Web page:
Dirt 3 features a fairly broad range of pixel transitions of widely varying contrast levels. On the whole performance was decent and largely comparable to even much faster 60Hz LCDs. There was some minor inverse ghosting in places but nothing we found at all distracting or in-your-face. When driving at night the slower high contrast transitions kicked in. Again, these were not the ‘smoke-like’ trails that some VA panels display but did give a more blurred and smeary look to the racing environment. These slower transitions were also reasonably common on the Gymkhana mode, making the experience even more dizzying and blurred than usual. It was not exactly unplayable, though.

On our Blu-ray titles things looked as they often do on 60Hz monitors. The fluidity was limited by the frame rate of the movies (around 24fps) and there weren’t any obvious barriers imposed by pixel response times. There was no obvious smearing, inverse ghosting or otherwise distracting response behaviour.

So on the whole pixel responsiveness is decent and quite possibly the best we’ve seen on a VA panel. There are some niggling ‘high contrast’ transitions that the pixel overdrive can’t really accelerate as effectively. On games that are predominantly dark or feature bright and contrasting colours this can be an issue. Even these transitions seemed less obtrusive than on many other VA panels we’ve used, so as always it’s really down to the sensitivity of individual users.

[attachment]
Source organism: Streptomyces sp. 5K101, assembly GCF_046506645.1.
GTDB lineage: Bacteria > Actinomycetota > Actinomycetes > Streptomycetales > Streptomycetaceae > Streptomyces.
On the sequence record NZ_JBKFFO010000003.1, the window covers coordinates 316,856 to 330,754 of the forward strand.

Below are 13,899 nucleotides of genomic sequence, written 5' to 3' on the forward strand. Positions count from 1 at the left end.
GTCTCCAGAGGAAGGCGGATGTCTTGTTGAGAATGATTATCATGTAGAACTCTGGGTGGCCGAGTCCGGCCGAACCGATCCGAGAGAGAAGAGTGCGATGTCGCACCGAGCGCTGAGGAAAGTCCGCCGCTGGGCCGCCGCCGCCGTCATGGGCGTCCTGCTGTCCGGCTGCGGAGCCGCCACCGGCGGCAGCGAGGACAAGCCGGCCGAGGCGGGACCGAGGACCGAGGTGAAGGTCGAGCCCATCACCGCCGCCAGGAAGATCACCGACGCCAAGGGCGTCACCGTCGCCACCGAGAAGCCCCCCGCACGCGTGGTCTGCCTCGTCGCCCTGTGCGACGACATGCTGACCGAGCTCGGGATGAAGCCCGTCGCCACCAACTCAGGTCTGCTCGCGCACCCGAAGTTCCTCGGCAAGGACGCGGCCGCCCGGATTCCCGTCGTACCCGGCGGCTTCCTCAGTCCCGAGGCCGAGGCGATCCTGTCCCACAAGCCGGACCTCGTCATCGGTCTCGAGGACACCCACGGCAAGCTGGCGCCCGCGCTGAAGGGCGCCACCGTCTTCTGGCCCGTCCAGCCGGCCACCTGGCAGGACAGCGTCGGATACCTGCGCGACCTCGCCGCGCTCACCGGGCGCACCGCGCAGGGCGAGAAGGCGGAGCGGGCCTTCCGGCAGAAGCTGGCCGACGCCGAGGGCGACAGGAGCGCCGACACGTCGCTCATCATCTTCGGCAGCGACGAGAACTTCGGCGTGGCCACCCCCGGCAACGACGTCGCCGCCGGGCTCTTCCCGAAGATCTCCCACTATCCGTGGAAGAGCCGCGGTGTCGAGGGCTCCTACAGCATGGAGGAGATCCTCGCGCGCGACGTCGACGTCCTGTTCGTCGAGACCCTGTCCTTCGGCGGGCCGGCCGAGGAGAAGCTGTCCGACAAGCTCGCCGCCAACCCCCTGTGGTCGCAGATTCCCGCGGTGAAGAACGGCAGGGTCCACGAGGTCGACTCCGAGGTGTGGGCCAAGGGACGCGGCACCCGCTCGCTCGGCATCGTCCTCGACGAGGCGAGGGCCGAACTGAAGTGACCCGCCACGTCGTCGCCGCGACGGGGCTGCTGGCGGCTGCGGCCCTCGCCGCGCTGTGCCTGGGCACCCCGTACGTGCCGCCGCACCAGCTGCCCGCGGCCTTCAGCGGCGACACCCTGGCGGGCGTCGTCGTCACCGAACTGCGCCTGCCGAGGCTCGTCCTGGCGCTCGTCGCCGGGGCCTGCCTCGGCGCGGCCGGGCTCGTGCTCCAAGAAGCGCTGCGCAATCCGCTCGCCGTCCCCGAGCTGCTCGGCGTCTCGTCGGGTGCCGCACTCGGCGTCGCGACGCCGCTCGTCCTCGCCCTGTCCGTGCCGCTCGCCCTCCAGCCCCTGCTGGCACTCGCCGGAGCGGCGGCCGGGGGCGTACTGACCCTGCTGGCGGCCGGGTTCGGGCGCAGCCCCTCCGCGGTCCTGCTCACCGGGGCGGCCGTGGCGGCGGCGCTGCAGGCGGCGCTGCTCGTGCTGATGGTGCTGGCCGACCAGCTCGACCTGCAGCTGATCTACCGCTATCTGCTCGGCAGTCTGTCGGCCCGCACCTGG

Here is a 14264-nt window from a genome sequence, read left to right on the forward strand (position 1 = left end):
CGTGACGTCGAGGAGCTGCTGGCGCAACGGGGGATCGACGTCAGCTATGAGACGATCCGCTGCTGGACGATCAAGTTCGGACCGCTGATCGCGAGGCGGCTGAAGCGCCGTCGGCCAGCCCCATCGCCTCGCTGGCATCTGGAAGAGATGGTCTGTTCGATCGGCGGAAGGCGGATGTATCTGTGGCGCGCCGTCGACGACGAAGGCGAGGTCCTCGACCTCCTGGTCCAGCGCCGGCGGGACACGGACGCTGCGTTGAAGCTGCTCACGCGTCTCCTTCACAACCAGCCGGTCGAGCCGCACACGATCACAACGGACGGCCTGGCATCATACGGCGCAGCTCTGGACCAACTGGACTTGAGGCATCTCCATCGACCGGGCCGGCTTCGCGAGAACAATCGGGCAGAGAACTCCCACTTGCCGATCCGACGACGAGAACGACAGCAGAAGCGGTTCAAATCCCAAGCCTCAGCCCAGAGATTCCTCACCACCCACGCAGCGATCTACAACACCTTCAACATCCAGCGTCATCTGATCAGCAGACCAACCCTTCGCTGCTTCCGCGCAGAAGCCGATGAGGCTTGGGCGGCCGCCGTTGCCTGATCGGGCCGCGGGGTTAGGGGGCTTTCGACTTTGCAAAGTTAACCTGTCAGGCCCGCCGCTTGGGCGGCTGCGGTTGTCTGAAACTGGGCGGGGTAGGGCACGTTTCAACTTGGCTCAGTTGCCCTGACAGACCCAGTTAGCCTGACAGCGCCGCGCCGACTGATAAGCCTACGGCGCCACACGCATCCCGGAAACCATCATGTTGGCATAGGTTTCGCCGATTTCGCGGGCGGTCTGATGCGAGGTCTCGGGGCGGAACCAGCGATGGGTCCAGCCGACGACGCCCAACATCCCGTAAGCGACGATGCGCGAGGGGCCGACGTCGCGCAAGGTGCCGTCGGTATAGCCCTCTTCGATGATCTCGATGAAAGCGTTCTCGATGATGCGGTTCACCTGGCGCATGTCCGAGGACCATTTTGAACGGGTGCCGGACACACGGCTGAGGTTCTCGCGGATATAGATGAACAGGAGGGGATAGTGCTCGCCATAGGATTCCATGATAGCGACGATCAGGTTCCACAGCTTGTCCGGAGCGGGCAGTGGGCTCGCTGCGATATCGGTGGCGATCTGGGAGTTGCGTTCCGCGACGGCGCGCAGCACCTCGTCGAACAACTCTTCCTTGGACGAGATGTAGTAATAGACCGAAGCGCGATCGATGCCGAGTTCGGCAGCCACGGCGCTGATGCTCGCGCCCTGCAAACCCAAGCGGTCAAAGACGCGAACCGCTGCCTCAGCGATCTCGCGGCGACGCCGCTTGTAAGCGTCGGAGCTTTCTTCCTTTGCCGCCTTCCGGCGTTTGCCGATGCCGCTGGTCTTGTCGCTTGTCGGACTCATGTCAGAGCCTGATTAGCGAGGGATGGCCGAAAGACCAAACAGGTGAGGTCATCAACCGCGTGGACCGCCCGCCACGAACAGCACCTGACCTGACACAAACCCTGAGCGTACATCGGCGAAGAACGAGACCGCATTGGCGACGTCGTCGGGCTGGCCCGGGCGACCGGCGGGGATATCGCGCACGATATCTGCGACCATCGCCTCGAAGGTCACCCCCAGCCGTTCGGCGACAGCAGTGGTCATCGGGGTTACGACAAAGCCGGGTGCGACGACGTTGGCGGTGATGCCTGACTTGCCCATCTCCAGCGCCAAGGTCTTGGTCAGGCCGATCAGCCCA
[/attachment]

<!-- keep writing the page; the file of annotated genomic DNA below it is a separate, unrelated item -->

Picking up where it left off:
Conclusion

VA panels are often the forgotten third option between the kings of colour (IPS/PLS) and highly responsive TN panels. They’ve always offered a relatively strong contrast performance and decent colour performance – but responsiveness has often been their downfall. On the S27C750P things weren’t ideal out of the box on our test sample but Samsung offered the right OSD options to get that sorted. Given the abundance of static contrast (with values far exceeding the 3000:1 specified for the panel) you are able to tweak such settings and still have those nice deep and inky blacks at the end of it all. The semi-glossy screen surface complimented this strong contrast performance nicely and gave the image a relatively crisp and clean appearance.

Colour gamut coverage was not quite as comprehensive as on some other modern WLED-backlit screens but the screen surface and panel performance meant that this was not a fatal flaw. Colours were nicely represented on the whole with good depth in places and a rich look overall. Bright neon colours on dark backgrounds were particularly impressive and really leapt off the screen. Responsiveness was pleasing overall, diverging from what you’d traditionally expect from a VA panel. Input lag was very low whilst most pixel transitions were fast sufficiently fast that it was refresh rate that really became the limiting factor in terms of perceived blur on the screen. To achieve these reasonably rapid pixel transitions fairly aggressive pixel overdrive was used. Using the ‘Fastest’ setting gave optimal results here, but did introduce some slight artifacts such as reasonably faint inverse ghosting at times. There were also some ‘troublesome’ high-contrast transitions that, like on all VA panels, can’t be sped up all that much by pixel overdrive. These were not anywhere near as bad as the traditional ‘smoky trails’ that some VA panels produce but certainly stood out as being noticeably slower than other transitions.